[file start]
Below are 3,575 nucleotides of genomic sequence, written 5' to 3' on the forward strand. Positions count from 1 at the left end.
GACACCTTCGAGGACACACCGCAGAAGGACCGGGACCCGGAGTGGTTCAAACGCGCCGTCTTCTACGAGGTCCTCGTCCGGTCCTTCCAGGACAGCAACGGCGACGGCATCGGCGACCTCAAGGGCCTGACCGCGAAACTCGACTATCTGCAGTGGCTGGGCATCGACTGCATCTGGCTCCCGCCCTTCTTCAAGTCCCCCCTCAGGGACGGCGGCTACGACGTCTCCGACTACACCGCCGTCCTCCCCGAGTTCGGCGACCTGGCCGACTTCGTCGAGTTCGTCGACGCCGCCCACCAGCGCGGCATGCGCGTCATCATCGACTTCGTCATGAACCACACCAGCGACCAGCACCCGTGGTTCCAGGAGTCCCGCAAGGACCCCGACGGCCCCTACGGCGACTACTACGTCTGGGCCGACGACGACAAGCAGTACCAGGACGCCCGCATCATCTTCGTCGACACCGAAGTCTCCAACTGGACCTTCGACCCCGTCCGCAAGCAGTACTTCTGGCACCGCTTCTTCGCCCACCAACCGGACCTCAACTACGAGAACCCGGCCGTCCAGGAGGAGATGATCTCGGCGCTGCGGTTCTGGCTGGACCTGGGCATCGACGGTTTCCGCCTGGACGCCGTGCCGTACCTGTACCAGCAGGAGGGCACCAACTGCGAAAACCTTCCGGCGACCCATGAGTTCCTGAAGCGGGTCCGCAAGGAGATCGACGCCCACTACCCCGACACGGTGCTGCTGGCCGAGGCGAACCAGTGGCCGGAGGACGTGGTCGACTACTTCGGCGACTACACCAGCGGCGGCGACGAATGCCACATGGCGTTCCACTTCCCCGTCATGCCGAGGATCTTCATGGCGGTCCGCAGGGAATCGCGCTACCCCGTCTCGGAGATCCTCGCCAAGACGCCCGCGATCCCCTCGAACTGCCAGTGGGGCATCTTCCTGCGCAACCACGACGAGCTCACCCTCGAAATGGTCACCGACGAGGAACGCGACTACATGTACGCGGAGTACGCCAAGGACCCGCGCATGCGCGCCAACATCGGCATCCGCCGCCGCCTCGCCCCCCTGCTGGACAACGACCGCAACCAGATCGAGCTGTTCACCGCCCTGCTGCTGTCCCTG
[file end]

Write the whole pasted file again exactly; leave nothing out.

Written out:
Below are 3,575 nucleotides of genomic sequence, written 5' to 3' on the forward strand. Positions count from 1 at the left end.
GACACCTTCGAGGACACACCGCAGAAGGACCGGGACCCGGAGTGGTTCAAACGCGCCGTCTTCTACGAGGTCCTCGTCCGGTCCTTCCAGGACAGCAACGGCGACGGCATCGGCGACCTCAAGGGCCTGACCGCGAAACTCGACTATCTGCAGTGGCTGGGCATCGACTGCATCTGGCTCCCGCCCTTCTTCAAGTCCCCCCTCAGGGACGGCGGCTACGACGTCTCCGACTACACCGCCGTCCTCCCCGAGTTCGGCGACCTGGCCGACTTCGTCGAGTTCGTCGACGCCGCCCACCAGCGCGGCATGCGCGTCATCATCGACTTCGTCATGAACCACACCAGCGACCAGCACCCGTGGTTCCAGGAGTCCCGCAAGGACCCCGACGGCCCCTACGGCGACTACTACGTCTGGGCCGACGACGACAAGCAGTACCAGGACGCCCGCATCATCTTCGTCGACACCGAAGTCTCCAACTGGACCTTCGACCCCGTCCGCAAGCAGTACTTCTGGCACCGCTTCTTCGCCCACCAACCGGACCTCAACTACGAGAACCCGGCCGTCCAGGAGGAGATGATCTCGGCGCTGCGGTTCTGGCTGGACCTGGGCATCGACGGTTTCCGCCTGGACGCCGTGCCGTACCTGTACCAGCAGGAGGGCACCAACTGCGAAAACCTTCCGGCGACCCATGAGTTCCTGAAGCGGGTCCGCAAGGAGATCGACGCCCACTACCCCGACACGGTGCTGCTGGCCGAGGCGAACCAGTGGCCGGAGGACGTGGTCGACTACTTCGGCGACTACACCAGCGGCGGCGACGAATGCCACATGGCGTTCCACTTCCCCGTCATGCCGAGGATCTTCATGGCGGTCCGCAGGGAATCGCGCTACCCCGTCTCGGAGATCCTCGCCAAGACGCCCGCGATCCCCTCGAACTGCCAGTGGGGCATCTTCCTGCGCAACCACGACGAGCTCACCCTCGAAATGGTCACCGACGAGGAACGCGACTACATGTACGCGGAGTACGCCAAGGACCCGCGCATGCGCGCCAACATCGGCATCCGCCGCCGCCTCGCCCCCCTGCTGGACAACGACCGCAACCAGATCGAGCTGTTCACCGCCCTGCTGCTGTCCCTG